As the Deputy Secretary-General mentioned, we anticipate that the great majority of humanitarian assistance activities would be phased out by the end of this year, assuming that the situation continues to stabilize. This means that we have to start planning the transition to longer-term reconstruction activities now. I would say that we are already off to a very good start in this respect. The humanitarian community is working closely with the UN Development Group in planning the sectoral needs assessments that will take place over the summer. The level of cooperation with the World Bank and the IMF is also excellent, with staff from both organizations working closely with our teams in Baghdad. The meetings this afternoon and tomorrow will provide us with an early opportunity to start establishing the linkages and mechanisms we need to make this transition as smooth as possible.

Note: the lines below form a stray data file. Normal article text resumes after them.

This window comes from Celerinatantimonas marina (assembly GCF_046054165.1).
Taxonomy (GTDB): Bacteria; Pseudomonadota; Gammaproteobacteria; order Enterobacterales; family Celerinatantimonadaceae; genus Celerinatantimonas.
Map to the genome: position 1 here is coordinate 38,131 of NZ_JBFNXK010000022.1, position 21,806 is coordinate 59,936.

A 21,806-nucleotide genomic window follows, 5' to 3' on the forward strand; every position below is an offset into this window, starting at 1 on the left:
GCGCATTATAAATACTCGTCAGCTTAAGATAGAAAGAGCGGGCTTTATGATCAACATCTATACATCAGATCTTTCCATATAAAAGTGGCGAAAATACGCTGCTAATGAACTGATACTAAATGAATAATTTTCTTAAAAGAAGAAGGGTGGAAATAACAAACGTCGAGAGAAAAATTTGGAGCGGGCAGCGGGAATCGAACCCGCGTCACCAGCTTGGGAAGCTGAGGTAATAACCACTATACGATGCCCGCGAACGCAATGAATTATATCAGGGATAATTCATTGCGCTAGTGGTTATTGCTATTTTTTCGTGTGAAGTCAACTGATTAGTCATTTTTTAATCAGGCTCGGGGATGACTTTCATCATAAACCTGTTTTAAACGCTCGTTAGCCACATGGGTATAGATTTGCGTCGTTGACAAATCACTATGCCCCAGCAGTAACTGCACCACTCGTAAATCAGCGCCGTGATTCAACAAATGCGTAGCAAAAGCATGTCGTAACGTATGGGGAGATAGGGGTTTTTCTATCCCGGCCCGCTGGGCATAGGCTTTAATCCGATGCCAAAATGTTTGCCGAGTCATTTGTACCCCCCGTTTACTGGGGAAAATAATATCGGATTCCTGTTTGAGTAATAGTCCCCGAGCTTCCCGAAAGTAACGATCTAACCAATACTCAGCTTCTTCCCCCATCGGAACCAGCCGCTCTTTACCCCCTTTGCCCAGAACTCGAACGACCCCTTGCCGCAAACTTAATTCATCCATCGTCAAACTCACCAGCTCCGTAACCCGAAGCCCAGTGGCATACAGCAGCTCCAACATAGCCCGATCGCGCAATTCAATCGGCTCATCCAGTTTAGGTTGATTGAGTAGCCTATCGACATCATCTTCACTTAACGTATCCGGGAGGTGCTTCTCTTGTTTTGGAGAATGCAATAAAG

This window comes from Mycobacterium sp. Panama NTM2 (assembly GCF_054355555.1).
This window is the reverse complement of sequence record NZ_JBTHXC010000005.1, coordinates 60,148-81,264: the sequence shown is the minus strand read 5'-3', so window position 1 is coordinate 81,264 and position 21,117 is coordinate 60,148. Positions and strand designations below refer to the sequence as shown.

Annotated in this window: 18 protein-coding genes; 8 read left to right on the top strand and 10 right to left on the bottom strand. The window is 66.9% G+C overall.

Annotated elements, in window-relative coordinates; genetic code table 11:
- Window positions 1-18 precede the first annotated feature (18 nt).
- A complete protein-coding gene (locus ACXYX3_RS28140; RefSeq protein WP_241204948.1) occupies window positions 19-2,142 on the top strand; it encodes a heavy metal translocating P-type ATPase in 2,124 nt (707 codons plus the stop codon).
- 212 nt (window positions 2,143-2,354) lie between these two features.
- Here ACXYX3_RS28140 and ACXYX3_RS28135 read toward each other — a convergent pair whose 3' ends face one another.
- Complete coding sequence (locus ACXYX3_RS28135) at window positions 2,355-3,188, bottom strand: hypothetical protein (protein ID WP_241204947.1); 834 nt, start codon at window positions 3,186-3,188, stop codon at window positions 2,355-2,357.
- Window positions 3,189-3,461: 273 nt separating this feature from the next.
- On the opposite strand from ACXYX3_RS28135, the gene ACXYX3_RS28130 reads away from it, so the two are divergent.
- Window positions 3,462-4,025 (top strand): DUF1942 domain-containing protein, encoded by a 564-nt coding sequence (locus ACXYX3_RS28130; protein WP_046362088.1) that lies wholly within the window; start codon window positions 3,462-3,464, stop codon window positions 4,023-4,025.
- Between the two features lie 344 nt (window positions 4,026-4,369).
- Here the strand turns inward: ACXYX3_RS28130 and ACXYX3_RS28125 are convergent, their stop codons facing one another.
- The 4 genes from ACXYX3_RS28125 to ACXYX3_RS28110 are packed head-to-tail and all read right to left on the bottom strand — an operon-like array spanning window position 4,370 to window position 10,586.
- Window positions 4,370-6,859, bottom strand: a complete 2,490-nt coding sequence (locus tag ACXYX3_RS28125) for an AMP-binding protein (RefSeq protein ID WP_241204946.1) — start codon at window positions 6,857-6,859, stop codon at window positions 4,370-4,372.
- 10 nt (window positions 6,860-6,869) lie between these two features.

The phasing out of humanitarian assistance and a successful transition will require continued strong support from donors for the revised Appeal we are launching today. We have to make sure that the immediate needs of the Iraqi people are met at the same time as we are planning for the recovery and reconstruction of the country.
Allow me to mention one last but important point. The contributions and pledges we have reflected in the revised Appeal include a total of $158 million that donors have pledged but not yet allocated. Now that adjusted requirements and new priorities have been presented, I hope that donors find it possible to allocate these pledged funds as soon as possible. In addition to making these allocations, we would like to appeal to donors to respond swiftly and generously to the outstanding requirements, as presented.
Thanks you very much.
- UN Office for the Coordination of Humanitarian Affairs
- To learn more about OCHA's activities, please visit https://www.unocha.org/.